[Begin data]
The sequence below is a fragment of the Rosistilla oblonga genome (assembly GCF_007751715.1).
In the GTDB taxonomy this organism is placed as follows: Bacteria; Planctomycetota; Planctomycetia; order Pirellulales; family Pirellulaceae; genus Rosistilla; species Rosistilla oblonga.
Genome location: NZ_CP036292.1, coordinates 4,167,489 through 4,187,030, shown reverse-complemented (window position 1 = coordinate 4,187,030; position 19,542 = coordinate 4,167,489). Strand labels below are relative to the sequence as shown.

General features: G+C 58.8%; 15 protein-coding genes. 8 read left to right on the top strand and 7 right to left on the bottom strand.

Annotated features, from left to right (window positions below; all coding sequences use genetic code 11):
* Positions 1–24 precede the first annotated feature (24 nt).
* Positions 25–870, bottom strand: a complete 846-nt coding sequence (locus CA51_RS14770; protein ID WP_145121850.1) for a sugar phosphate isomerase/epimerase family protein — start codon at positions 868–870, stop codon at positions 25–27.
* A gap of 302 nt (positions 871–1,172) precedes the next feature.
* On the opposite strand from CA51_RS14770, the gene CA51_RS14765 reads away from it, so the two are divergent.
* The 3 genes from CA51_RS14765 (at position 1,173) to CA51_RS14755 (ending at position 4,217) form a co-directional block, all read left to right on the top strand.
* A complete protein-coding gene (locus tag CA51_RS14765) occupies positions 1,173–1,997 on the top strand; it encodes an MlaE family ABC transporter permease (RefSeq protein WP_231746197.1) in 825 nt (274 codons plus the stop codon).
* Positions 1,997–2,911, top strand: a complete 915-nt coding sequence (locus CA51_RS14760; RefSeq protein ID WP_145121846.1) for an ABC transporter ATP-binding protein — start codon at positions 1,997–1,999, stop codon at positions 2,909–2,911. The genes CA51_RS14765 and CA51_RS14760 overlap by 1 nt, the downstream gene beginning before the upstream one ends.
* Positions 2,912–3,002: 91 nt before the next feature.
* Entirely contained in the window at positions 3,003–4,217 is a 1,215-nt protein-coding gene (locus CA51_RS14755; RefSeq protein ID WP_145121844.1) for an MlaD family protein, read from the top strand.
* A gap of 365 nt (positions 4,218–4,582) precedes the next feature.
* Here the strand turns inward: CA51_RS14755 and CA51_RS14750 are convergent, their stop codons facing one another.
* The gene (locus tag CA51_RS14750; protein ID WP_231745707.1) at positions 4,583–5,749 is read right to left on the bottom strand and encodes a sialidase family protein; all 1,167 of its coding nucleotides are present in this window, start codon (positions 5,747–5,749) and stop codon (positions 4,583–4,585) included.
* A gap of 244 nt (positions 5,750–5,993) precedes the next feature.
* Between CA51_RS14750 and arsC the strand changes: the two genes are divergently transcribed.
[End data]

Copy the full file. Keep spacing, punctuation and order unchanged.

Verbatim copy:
The sequence below is a fragment of the Rosistilla oblonga genome (assembly GCF_007751715.1).
In the GTDB taxonomy this organism is placed as follows: Bacteria; Planctomycetota; Planctomycetia; order Pirellulales; family Pirellulaceae; genus Rosistilla; species Rosistilla oblonga.
Genome location: NZ_CP036292.1, coordinates 4,167,489 through 4,187,030, shown reverse-complemented (window position 1 = coordinate 4,187,030; position 19,542 = coordinate 4,167,489). Strand labels below are relative to the sequence as shown.

General features: G+C 58.8%; 15 protein-coding genes. 8 read left to right on the top strand and 7 right to left on the bottom strand.

Annotated features, from left to right (window positions below; all coding sequences use genetic code 11):
* Positions 1–24 precede the first annotated feature (24 nt).
* Positions 25–870, bottom strand: a complete 846-nt coding sequence (locus CA51_RS14770; protein ID WP_145121850.1) for a sugar phosphate isomerase/epimerase family protein — start codon at positions 868–870, stop codon at positions 25–27.
* A gap of 302 nt (positions 871–1,172) precedes the next feature.
* On the opposite strand from CA51_RS14770, the gene CA51_RS14765 reads away from it, so the two are divergent.
* The 3 genes from CA51_RS14765 (at position 1,173) to CA51_RS14755 (ending at position 4,217) form a co-directional block, all read left to right on the top strand.
* A complete protein-coding gene (locus tag CA51_RS14765) occupies positions 1,173–1,997 on the top strand; it encodes an MlaE family ABC transporter permease (RefSeq protein WP_231746197.1) in 825 nt (274 codons plus the stop codon).
* Positions 1,997–2,911, top strand: a complete 915-nt coding sequence (locus CA51_RS14760; RefSeq protein ID WP_145121846.1) for an ABC transporter ATP-binding protein — start codon at positions 1,997–1,999, stop codon at positions 2,909–2,911. The genes CA51_RS14765 and CA51_RS14760 overlap by 1 nt, the downstream gene beginning before the upstream one ends.
* Positions 2,912–3,002: 91 nt before the next feature.
* Entirely contained in the window at positions 3,003–4,217 is a 1,215-nt protein-coding gene (locus CA51_RS14755; RefSeq protein ID WP_145121844.1) for an MlaD family protein, read from the top strand.
* A gap of 365 nt (positions 4,218–4,582) precedes the next feature.
* Here the strand turns inward: CA51_RS14755 and CA51_RS14750 are convergent, their stop codons facing one another.
* The gene (locus tag CA51_RS14750; protein ID WP_231745707.1) at positions 4,583–5,749 is read right to left on the bottom strand and encodes a sialidase family protein; all 1,167 of its coding nucleotides are present in this window, start codon (positions 5,747–5,749) and stop codon (positions 4,583–4,585) included.
* A gap of 244 nt (positions 5,750–5,993) precedes the next feature.
* Between CA51_RS14750 and arsC the strand changes: the two genes are divergently transcribed.